The Situation of Official-Language Minorities in the Labour Market

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    The data for this article come from three questions added to the March 2012 Labour Force Survey at the request of the Enabling Fund for Official Language Minority Communities of Human Resources and Skills Development Canada (HRSDC). The purpose was to identify selected language characteristics of the Canadian labour force and workers. This was the first time that questions about language had been added to the Labour Force Survey.

    These optional questions were as follows: a) Of English or French, which language do you speak well enough to conduct a conversation? b) What language do you speak most often at home? c) What is the language that you first learned at home in childhood and still understand?

    In this article, Anglophones and Francophones are identified according to the criterion of first official language spoken. The 'first official language spoken' variable is derived from three linguistic questions using a method that successively takes responses to the questions concerning official language proficiency, mother tongue and language spoken most often at home into account.

    The concept of first official language spoken (FOLS) serves to allocate the Canadian population between the country's two main language groups. In Canada, just over 97% of the population has either English or French as its first official language spoken. The residual portion is comprised of persons who do not have either English or French as their mother tongue or language spoken most often at home and who cannot conduct a conversation in either of the two official languages (1.6%) as well as those who know both English and French but who cannot be attributed either of the two official languages on the basis of the three variables used (1.2%). These two residual categories have not been taken into account in the analyses proposed in this article.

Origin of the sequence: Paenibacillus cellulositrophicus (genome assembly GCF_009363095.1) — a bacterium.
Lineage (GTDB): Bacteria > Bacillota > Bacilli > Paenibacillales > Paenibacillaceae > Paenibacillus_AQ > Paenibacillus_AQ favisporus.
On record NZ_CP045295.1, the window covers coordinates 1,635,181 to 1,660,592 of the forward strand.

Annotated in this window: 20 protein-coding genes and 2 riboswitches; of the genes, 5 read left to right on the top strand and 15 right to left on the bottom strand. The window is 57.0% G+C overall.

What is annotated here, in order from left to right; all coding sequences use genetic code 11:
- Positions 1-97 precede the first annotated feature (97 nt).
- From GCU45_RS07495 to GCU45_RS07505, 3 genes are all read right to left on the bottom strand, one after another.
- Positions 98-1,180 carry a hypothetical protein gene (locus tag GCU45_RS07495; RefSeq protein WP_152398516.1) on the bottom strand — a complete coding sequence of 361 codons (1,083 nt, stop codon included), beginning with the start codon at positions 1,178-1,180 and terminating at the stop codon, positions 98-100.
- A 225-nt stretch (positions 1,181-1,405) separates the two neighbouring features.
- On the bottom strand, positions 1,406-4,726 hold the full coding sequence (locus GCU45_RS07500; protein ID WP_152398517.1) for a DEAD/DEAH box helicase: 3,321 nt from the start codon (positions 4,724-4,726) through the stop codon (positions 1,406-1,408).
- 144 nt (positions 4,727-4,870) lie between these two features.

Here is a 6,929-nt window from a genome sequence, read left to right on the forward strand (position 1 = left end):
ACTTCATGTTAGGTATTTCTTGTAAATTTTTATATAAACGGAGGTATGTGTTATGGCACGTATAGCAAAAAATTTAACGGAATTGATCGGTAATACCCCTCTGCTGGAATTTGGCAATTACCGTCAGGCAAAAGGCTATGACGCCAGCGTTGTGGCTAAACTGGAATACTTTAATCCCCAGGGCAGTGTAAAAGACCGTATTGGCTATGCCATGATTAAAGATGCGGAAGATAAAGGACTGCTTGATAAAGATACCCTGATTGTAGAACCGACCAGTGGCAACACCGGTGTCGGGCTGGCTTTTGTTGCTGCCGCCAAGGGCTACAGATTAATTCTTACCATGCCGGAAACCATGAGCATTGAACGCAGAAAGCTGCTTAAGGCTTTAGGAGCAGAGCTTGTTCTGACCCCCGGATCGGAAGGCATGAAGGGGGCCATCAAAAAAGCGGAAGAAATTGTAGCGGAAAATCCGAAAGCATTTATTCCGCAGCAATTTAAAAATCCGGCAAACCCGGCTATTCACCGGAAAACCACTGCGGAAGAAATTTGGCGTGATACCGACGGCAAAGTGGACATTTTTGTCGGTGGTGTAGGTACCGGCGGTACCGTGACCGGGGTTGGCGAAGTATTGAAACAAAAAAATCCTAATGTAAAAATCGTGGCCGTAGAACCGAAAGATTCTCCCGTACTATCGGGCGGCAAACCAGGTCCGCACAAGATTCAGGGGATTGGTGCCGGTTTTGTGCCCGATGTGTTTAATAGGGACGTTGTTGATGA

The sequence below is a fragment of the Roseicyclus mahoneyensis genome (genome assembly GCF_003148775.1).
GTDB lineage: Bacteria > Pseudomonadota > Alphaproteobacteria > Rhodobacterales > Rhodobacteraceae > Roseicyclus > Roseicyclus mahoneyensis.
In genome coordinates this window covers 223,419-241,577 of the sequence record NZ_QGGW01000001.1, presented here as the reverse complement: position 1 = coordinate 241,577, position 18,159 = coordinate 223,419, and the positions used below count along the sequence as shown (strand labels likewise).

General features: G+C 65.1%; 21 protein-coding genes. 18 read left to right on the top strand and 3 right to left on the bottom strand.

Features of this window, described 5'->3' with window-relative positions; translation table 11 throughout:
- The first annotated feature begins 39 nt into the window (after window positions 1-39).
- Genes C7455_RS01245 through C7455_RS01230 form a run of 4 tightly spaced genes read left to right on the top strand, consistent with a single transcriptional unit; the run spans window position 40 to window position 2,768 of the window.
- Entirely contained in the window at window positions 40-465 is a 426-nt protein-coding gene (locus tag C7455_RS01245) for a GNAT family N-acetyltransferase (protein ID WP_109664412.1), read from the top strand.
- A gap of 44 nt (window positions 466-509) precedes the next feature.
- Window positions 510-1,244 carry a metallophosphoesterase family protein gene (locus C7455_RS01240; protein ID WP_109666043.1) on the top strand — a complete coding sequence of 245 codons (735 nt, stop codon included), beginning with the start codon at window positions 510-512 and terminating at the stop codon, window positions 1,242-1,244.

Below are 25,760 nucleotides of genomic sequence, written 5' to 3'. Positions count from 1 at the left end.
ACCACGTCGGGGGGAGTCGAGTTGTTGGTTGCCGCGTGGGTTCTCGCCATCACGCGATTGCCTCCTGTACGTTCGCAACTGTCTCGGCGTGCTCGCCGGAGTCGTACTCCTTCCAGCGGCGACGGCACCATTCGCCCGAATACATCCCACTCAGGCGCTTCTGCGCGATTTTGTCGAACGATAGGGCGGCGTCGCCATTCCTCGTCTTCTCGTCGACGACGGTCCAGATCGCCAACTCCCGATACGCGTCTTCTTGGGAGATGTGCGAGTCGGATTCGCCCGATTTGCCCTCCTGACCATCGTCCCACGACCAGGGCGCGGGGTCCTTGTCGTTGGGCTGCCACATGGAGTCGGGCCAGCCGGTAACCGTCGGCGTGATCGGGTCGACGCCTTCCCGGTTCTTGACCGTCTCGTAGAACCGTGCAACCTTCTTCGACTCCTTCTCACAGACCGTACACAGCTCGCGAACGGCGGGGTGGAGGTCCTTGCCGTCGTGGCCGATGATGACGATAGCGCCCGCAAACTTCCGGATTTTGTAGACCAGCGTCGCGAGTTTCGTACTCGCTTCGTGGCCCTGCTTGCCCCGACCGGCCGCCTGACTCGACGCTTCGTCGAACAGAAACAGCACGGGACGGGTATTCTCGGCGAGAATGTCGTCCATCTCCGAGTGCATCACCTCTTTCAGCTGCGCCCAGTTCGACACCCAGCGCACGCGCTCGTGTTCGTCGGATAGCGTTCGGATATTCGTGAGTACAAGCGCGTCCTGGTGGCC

The unemployment and employment rates presented in this article have not been seasonally adjusted. They therefore differ from those derived from the seasonally adjusted data released in the regular Labour Force Survey publications and thus reflect the employment situation in March 2012.

    The estimates in this article are based on survey data, therefore there is a margin of error associated with them. Summary statistical tests indicate that the differences identified are statistically significant. In other words, the discrepancies observed in the sample likely reflect actual differences in the population and do not stem from the selection of the random sample used. The confidence level selected is 68%. When estimates are presented as similar, or when the text does not specifically mention a discrepancy, the difference between the estimates is not statistically significant at the selected confidence level. The differences in these estimates must be interpreted carefully.

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